Wednesday, September 23, 2009

Visiting the Real Silent Hill

My brother had been talking about taking a quick trip to Centralia, the real Silent Hill, so my family decided to go, too. We loaded up the car and went to spend the weekend with him.



The population of the town has dwindled from over 1,000 residents in 1981 to 9 in 2007,[30] as a result of a 47-year-old mine fire burning beneath the borough.

In 1962, an exposed vein of coal ignited, possibly due to the burning of garbage at the borough landfill. Attempts to extinguish the fire were unsuccessful; the fire is still burning and will continue to do so for the indefinite future. Adverse health effects were reported by several people due to the carbon monoxide produced.

In 1984, Congress allocated more than $42 million for relocation efforts. Most of the residents accepted buyout offers and moved. Today a handful of occupied homes remain in Centralia. Most of the buildings have been razed, and at casual glance the area now appears to be a meadow with several paved streets through it, and some areas are being filled with new-growth forest.

Route 61 had to be moved after the underground fires ruined the road. It's been taken over by teens who have re-named it Graphity Highway. The road is now host to lots of naughty drawings. If you know anything about the movie or video game, then you understand the significance of the sirens. While we were walking on the road, the sirens went off! It was too surreal because we had been talking and joking about the monsters all day. We were a half a mile or so from the entrance, so there was no running to the car.



The local cemeteries are still maintained as well as they can, but the rolling of the land has knocked down many of the stones. The town had a large population of Russians and the headstones clearly show their influence.





In researching the different elements of Silent Hill, screen writer Roger Avary was inspired when he heard of Centralia, Pennsylvania, and decided to base the film on it.

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8 Comments:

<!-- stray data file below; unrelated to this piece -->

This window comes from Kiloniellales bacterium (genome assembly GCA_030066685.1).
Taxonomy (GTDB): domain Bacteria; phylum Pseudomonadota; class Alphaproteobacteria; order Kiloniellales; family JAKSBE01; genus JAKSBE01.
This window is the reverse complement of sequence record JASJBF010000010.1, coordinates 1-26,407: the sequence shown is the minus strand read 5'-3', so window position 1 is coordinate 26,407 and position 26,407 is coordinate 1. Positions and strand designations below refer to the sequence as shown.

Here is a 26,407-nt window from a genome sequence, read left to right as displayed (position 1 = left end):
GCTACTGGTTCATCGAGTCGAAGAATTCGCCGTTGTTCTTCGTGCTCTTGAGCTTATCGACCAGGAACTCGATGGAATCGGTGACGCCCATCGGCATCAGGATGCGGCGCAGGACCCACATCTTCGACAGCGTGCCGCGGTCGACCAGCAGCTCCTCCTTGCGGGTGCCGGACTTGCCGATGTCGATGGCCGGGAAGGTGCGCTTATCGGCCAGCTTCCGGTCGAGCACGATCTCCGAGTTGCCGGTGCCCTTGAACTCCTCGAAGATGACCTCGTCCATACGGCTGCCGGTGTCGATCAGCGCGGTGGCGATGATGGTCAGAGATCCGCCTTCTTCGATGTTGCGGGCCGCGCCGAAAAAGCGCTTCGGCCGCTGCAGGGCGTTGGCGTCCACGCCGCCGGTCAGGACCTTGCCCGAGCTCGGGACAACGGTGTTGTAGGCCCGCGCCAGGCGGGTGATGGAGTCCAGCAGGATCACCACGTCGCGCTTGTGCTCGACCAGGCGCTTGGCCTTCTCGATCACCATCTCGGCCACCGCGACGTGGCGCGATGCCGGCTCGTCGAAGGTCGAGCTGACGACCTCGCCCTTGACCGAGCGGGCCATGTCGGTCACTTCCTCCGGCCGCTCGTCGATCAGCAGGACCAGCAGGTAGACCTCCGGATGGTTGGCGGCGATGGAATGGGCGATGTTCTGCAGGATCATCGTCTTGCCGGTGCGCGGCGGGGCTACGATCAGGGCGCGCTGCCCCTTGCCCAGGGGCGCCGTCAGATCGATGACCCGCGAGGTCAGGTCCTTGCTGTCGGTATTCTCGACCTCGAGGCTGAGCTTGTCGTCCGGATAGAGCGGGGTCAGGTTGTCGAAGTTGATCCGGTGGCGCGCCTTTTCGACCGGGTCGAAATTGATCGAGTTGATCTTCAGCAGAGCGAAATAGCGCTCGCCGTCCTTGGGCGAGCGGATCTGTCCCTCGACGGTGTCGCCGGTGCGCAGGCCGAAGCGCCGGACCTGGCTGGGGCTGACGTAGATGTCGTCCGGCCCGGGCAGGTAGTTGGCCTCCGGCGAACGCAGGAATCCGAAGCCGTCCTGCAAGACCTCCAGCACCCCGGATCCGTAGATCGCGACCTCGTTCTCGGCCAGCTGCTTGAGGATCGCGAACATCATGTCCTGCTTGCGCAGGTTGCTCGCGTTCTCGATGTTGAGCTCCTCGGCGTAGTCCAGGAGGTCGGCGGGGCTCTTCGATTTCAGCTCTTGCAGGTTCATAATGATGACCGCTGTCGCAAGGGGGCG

Blogger Reader Wil said...

Spooky! Thank you for telling about this Silent Hill! It must have been quite scary for you to walk in an empty town.

3:19 AM  
Blogger RuneE said...

I have heard a bit about that fire - it is frightening in every aspect of the word.

3:55 AM  
Blogger √ Abraham Lincoln said...

I think I have read about the mines that burned before but not sure if it is all the same one. Must be a disaster for the local people.

Thanks for helping me to make history.
Pick a Peck of Pixels

6:24 AM  
Blogger Mama Zen said...

That is wild!

1:45 PM  
Blogger Elizabeth said...

Never heard of it. Thanks for the educational tour. It's very intriguing and sad too.

3:26 PM  
Blogger Tossing Pebbles in the Stream said...

It is always interesting to research ghost towns. Centralia is a special case as it became a ghost town because of an unending underground fire.

In Northern Ontario there are many ghost towns from which people just walked away from when a remote mine closed.

There is even a ghost township on a large island in Lake Huron.

Our neighbouring community, Desaunliers, is considered a ghost town with only a few homes left. It used to be a small hamlet centered around a saw mill and a railroad siding.

6:08 PM  
Blogger Coy said...

Very interesting story Gretchen. I do remember reading about this back when it began, thanks so much for the update.

8:13 PM  
Blogger Charlie said...

The real scenario of Silent Hill is pretty amazing, it reflects the dangerous roads and the isolated city, that was the main scenario from the movie. This film gets me so excited like the generic viagra pills. buy viagra viagra

12:59 PM  

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